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There has been much comment in recent weeks about a coming great change in how we humans conduct our affairs once we get through this coronavirus chaos.
It’s a belief that a return to the status quo before the virus crisis is practically impossible.
Our microscopic enemy is viewed as the necessary evil to make us alter our harmful ways. It’s a comforting thought as many of us try to get through this uncertain and unsettling period. Maybe, just maybe, as Bill Gates advised a few years back, our leaders will focus more on ensuring we have healthcare systems that are better equipped to deal with crises like the one we’re currently experiencing.
Health or wealth?
From a military perspective, many of the world’s richest nations can, in the event of a threat, rely in double-quick time on very effective, ultra-modern attack and defence mechanisms. Yet, when it comes to the health of their citizens, they are found badly wanting.
It has certainly been eyebrow-raising to see how in these unprecedented times, basically at the mere clearing of one’s throat (it wasn’t a cough, honestly), trillions of dollars have been made available to help the most vulnerable in society when heretofore we were constantly being told the money simply wasn’t there.
‘There has been some nauseating taking of the high moral ground during this coronavirus crisis.’
On a broader scale, however, it would appear that many of those saying the world will never be the same again are the very ones whose lifestyles have been the most damaging to the planet and, by extension, human society. They are also the ones who, more than likely, will find it more difficult to change their ways.
The double-standard, do-gooder brigade you could call them.
Indeed, there’s been an amount of virtue signalling during this time where anything up to a half of the world’s population is in lockdown or quarantine.
‘How come you’ve been out walking? Just stay at home, for goodness sakes. I haven’t stepped outside the house for six days in a row.’
‘Well done you. I hope you washed your hands well after having your food delivered by some random lad with perhaps questionable hygiene and/or social distancing standards.’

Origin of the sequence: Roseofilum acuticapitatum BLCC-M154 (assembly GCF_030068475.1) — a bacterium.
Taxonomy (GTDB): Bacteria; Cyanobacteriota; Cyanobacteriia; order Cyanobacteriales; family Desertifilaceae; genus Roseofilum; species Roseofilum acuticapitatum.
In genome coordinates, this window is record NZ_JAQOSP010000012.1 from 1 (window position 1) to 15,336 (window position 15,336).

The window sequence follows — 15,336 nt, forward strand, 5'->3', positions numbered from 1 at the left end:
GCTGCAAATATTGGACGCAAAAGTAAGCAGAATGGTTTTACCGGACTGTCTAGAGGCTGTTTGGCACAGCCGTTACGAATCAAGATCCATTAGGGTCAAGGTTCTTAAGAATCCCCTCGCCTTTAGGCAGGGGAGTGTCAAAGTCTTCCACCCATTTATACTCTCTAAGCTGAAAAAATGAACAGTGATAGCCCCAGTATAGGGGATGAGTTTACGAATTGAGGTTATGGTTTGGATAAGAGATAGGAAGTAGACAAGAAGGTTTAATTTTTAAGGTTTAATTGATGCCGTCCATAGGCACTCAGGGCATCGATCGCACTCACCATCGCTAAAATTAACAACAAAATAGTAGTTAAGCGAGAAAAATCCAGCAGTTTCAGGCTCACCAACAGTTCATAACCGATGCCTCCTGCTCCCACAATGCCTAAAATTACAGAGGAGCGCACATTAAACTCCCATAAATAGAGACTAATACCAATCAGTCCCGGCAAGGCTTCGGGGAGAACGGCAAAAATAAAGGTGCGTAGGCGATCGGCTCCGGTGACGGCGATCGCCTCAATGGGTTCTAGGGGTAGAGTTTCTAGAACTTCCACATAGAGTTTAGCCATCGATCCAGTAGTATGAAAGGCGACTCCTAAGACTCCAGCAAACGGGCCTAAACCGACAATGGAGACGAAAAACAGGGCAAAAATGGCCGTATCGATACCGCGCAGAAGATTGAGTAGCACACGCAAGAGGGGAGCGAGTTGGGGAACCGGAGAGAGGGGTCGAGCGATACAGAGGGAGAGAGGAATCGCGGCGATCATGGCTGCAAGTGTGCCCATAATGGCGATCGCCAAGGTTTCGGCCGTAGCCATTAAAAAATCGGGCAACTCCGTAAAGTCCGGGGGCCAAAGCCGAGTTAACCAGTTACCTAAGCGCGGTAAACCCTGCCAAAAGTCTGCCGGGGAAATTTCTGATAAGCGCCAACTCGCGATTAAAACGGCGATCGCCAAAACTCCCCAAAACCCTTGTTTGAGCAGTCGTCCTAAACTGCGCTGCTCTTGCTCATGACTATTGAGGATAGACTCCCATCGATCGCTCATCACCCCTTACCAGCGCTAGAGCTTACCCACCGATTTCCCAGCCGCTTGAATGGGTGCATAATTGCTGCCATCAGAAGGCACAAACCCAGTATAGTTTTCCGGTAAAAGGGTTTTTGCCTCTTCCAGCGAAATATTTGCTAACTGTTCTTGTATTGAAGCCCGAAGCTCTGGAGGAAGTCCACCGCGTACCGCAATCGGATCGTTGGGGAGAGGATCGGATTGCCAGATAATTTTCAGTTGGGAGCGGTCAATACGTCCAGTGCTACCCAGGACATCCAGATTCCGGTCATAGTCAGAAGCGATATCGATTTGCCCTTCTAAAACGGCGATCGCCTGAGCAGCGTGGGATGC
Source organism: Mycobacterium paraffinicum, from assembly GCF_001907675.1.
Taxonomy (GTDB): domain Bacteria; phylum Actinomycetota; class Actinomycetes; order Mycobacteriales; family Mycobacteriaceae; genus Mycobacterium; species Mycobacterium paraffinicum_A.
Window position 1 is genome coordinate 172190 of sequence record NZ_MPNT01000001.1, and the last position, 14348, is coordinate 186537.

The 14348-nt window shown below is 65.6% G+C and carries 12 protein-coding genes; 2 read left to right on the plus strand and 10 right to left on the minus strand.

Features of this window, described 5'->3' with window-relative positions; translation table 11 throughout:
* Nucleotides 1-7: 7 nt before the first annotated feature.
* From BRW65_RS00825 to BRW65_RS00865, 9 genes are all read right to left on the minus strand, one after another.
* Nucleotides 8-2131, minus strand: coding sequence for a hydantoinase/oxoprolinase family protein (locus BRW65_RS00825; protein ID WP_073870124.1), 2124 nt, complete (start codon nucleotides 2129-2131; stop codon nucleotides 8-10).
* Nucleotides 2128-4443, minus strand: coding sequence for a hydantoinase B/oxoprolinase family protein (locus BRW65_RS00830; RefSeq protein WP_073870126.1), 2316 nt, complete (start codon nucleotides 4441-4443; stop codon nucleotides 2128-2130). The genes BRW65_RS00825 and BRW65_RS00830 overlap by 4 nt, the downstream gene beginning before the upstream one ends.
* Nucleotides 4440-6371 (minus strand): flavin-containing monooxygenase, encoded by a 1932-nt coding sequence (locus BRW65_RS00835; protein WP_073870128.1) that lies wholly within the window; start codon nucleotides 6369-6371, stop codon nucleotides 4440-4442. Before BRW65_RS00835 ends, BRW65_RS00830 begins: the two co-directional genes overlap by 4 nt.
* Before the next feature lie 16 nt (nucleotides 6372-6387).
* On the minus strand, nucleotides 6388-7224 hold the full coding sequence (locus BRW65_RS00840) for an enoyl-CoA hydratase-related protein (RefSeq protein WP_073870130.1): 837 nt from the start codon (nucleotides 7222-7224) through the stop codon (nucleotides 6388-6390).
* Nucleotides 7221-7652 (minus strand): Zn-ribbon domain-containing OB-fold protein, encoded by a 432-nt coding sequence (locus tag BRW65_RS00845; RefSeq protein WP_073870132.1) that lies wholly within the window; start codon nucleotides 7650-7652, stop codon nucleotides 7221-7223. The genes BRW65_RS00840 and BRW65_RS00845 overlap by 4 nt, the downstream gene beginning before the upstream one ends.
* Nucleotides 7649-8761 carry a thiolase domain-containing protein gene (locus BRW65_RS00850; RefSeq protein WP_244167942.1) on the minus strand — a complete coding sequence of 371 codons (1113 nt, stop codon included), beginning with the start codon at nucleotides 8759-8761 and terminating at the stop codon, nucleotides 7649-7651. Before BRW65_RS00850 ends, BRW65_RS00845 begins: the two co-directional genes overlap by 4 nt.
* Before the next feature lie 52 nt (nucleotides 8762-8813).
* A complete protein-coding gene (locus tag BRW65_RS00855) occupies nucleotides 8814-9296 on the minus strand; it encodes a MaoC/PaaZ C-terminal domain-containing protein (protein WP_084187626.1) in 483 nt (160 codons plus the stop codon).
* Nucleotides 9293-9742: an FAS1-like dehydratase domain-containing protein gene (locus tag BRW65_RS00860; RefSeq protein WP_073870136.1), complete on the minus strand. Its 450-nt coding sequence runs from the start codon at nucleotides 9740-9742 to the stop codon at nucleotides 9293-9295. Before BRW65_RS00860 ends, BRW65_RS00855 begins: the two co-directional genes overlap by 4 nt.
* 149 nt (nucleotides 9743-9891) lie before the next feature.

It’s this nauseating taking of the high moral ground by some because they have been able not to leave their houses for days on end. The thing is, there’s a fair chance that a number of those voluntarily (for in most countries, at the very least you’re allowed out to get essential supplies) cocooning themselves at home for weeks isn’t too far removed from their normal lives.
Not only can they work from home but they enjoy doing so. What’s more, their house is their home, they feel entirely comfortable there.
For others, and there are plenty of them here in Colombia, working from home is simply not an option. Also, their lodgings are just that, a place to sleep and perhaps cook, but were never envisaged as or equipped to be somewhere to spend the majority of their time.
You see, many of the strict temporary measures currently in force across the world have been taken by relatively well-off people in rather comfortable environments. They have little to no idea of what it’s like to truly struggle.
‘Without recalibrating our values we’re set to continue where we left off.’
Those who do struggle to make ends meet — some temporary government support that’s really only tokenism to get through the lockdown aside — are feeling it the most right now, and always have.
They don’t have the luxury of trying to change their lives «for the betterment of all on the planet» post this coronavirus crisis. It will be a case of trying to get back to mediocrity whenever the normal rhythm returns.
If our wealthier folk do really try to change their lives, cut out the excessive materialism, reduce overall consumption, then, in theory, there should be more resources to go around to improve the lot for the less well-off 80 per cent. A more balanced wealth distribution that is to say.
Yet, in a world where many in that 80 per cent bracket worship as gods outrageously paid young men kicking a ball of air around a field or an equally overpaid person who looks good on the big or small screen, it’s hard to be too optimistic.
Without a significant recalibration of our values, we’re set to carry on where we left off before coronavirus got under our collective skin.
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